Canada is blessed with a majestic natural environment. The second largest country on Earth has a varied and expansive physical geography. Boreal forests cover much of the terrain, while ice dominates the northerly Arctic regions. Prominent natural features include the Rocky Mountains, the Canadian Prairies, the Great Lakes, and the Yukon River.
Canada is also blessed with many amazing campgrounds and national parks. Those who love camping, outdoor sports and activities, and exploring Mother Nature’s handiwork should check out the unspoiled beauty of Banff National Park, Algonquin Provincial Park, Vancouver Island, and Cypress Hills Interprovincial Park. The Canadian outdoors is also a haven for outdoor photographers who love capturing the textures, colours, and features found in the natural environment.
On the other hand, whether it’s capturing the spray in Horseshoe Falls or polar bears in their natural habitat, you’ll need to arm yourself with the right photography gear. Packing the right gear can mean the difference between getting that perfect shot or missing it entirely and having to rush back to basecamp to retrieve a forgotten lens or accessory.
Take note that any list of outdoor photography equipment will always be pretty varied since outdoor photography covers a wide range of interests and photographic areas. Check out the following list for the essentials:
Whether you choose to arm yourself with a DSLR camera or a mirrorless camera, you’ll need to bring a backup camera in case your primary camera suddenly malfunctions.
While mirrorless cameras are quickly catching up with DSLRs in terms of image quality and overall efficiency, DSLRs remain the better choice for outdoor photographers. DSLRs boast superior AF performance, fast continuous shooting rates, and high ISO capabilities—making them ideal for capturing crisp, vibrant shots of wildlife and the natural environment.
Great DSLRs for outdoor and wildlife photographers include the Nikon D5, Nikon D500, Canon EOS 80D, and the Pentax K-3 II. To capture stunning landscape or wildlife videos, consider bringing along a professional video camera.
Both DSLRs and mirrorless cameras accept interchangeable lenses for different photographic scenarios.
To capture panoramic landscape shots and images with unusual perspectives, consider packing a 12-24mm extreme wide angle zoom lens, as well as a 20-35mm wide angle zoom lens.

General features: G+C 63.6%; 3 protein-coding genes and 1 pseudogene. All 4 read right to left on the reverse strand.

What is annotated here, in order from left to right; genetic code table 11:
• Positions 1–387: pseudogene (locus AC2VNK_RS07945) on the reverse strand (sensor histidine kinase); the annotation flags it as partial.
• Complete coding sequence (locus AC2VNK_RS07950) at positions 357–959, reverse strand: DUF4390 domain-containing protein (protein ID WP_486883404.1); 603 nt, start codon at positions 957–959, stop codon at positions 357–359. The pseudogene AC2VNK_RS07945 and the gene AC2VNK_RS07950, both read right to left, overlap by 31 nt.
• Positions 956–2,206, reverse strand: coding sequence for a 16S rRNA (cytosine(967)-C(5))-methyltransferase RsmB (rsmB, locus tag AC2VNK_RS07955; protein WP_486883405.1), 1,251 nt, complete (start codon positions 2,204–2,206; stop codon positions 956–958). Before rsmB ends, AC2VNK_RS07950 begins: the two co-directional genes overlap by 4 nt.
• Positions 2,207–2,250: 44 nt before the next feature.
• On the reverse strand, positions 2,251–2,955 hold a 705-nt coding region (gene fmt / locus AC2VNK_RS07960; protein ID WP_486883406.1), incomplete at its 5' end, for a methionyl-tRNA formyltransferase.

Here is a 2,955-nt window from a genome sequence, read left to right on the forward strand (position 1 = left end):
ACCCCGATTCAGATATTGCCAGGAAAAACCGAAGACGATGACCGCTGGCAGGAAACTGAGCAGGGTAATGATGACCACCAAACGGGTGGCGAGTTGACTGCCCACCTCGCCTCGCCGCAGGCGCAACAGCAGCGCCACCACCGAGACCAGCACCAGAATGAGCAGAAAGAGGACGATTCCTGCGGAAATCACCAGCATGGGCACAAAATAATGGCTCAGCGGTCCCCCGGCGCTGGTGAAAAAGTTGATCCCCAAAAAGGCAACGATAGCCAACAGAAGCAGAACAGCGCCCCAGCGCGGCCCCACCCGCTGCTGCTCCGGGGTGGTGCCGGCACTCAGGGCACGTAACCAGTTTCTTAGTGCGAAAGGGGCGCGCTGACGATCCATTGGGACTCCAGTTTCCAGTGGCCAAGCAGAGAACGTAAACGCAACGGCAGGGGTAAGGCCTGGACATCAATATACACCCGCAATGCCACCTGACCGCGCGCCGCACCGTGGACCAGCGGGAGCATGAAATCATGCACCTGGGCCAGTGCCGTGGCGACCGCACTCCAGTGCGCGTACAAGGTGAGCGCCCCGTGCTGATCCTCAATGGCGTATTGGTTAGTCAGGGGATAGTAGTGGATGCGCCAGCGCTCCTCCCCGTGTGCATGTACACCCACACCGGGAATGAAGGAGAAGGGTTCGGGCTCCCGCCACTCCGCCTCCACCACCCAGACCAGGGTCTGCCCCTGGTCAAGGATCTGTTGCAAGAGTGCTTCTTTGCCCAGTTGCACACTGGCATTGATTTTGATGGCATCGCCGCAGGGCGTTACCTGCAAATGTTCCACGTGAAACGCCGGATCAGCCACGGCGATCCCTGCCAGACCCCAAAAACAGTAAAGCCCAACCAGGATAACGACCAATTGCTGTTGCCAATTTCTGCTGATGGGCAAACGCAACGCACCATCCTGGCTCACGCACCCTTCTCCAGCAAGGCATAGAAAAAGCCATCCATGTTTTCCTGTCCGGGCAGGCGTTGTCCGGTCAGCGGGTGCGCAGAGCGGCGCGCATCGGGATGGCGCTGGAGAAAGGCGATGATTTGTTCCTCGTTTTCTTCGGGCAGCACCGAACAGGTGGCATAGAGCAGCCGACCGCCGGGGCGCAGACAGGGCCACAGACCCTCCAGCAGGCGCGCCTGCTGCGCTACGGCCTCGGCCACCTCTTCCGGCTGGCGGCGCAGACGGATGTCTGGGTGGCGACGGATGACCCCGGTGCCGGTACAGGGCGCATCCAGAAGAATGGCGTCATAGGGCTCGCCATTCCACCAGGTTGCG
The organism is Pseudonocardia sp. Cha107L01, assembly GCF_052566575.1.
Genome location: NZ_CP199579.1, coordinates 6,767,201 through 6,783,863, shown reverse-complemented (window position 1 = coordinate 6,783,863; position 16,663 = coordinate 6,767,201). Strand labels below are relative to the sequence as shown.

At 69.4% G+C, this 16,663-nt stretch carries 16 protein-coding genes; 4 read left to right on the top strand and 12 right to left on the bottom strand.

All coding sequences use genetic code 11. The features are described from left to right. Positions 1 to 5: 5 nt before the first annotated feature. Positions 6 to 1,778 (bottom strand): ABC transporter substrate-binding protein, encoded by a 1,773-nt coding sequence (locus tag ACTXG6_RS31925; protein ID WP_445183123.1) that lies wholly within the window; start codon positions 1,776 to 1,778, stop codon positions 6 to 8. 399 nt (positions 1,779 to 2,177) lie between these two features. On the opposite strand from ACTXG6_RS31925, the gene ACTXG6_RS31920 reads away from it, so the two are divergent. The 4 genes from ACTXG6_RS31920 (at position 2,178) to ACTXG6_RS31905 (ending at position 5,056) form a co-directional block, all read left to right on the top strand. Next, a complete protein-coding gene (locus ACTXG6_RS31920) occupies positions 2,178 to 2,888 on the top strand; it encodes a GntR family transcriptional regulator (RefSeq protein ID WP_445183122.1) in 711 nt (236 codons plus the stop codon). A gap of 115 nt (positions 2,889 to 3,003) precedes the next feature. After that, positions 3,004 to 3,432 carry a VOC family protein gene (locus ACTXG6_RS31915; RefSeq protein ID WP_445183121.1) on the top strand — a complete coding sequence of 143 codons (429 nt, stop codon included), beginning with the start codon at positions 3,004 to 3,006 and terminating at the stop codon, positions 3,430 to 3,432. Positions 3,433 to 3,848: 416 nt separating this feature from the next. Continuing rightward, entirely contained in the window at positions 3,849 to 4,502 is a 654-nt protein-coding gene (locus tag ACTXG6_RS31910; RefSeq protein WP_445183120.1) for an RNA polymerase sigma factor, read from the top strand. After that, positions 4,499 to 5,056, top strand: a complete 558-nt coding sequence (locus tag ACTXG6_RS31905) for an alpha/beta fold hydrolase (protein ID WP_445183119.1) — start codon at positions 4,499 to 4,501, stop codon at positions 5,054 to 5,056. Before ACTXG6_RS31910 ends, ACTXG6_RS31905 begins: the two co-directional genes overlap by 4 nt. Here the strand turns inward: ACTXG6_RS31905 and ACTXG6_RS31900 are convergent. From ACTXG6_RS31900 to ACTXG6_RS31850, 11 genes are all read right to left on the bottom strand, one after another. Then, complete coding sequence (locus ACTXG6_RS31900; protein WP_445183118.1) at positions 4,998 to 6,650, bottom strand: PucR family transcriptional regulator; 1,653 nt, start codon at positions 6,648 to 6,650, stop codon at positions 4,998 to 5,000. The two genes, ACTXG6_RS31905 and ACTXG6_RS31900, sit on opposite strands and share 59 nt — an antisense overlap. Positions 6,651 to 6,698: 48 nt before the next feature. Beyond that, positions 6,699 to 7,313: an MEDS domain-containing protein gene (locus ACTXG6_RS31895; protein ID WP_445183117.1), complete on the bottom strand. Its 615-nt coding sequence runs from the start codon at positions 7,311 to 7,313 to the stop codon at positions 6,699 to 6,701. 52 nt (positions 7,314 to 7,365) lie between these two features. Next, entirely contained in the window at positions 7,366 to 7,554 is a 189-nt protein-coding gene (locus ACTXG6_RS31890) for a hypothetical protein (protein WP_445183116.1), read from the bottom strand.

To capture close-ups of wildlife, you’ll need a 70-200/300mm and/or a 400mm telephoto zoom lens. To increase the effective focal length of your telephoto lens, consider bringing a 1.5x or 2x teleconverter as well.
Macro Photography Shots
To capture highly detailed close-ups of plants, flowers, insects, and other very small subjects, bring along macro lenses, as well as diopters or extension tubes.
Personal Weather Gear and Protective Equipment
Snow, ice, wind, and rain will definitely take its toll on you and your photography gear. To protect your equipment and ensure your own safety, you’ll need to bring along the right personal weather gear and protective equipment.
Personal Weather Gear
Invest in a water-resistant photographer’s raincoat to shield you from the elements. When shopping for a suitable photographer’s raincoat, ensure that the material will stay fastened to your body even in windy conditions.
You should also invest in sensory gloves to keep your hands warm in freezing temperatures while still allowing you access to your camera’s controls. Pay attention to the materials and engineering when shopping for sensory gloves to ensure superior camera grip, as well as maximum comfort and maneuverability when operating your camera.
Other essentials, depending on your destination and the season, include overshoes, bug hoods, shirts, or overalls and flexible knee pads.
Protective Equipment for Your Camera
While the Nikon D5 might be designed to take knocks, sustain drops, and survive the harshest elements (including downpours and freezing temperatures), other cameras aren’t quite as ruggedly constructed.
More sensitive cameras will need a camera rain coat as well as weather shields for the lenses. You should also familiarize yourself with the hacks needed to safeguard your camera in freezing weather conditions. When traveling from warm to cold places, consider placing your camera in a plastic bag to prevent condensation from forming inside the camera and fogging the lens.
As cold temperatures sap up battery life, and opening the battery door exposes some of your camera’s interior components to the elements, make sure that your battery is fully charged before venturing out.
Even if your camera has the shake reduction feature, blurriness can still be a problem, especially for long exposures. To reduce camera shake, bring along a tripod and a ball head. You should also bring along a wireless cable release to trigger the shutter during long exposures.
Additional supporting gear includes polarizing filters (to clean up reflections and add contrast), intensifiers (to intensify specific colours), as well as lighting accessories (such as flash units, beamers or flash extenders, and collapsible 5-in-1 reflectors).
Gear for Transporting Equipment
You’ll need the right gear to transport your photography gear safely. Pack your gear in a photographer’s backpack and stow your main camera and lens in a chest pouch. You may also want to wear a belt pouch system to ensure that crucial items—such as additional lenses, water bottles, smartphones, GPS systems, and other crucial miscellaneous items—are always within easy reach.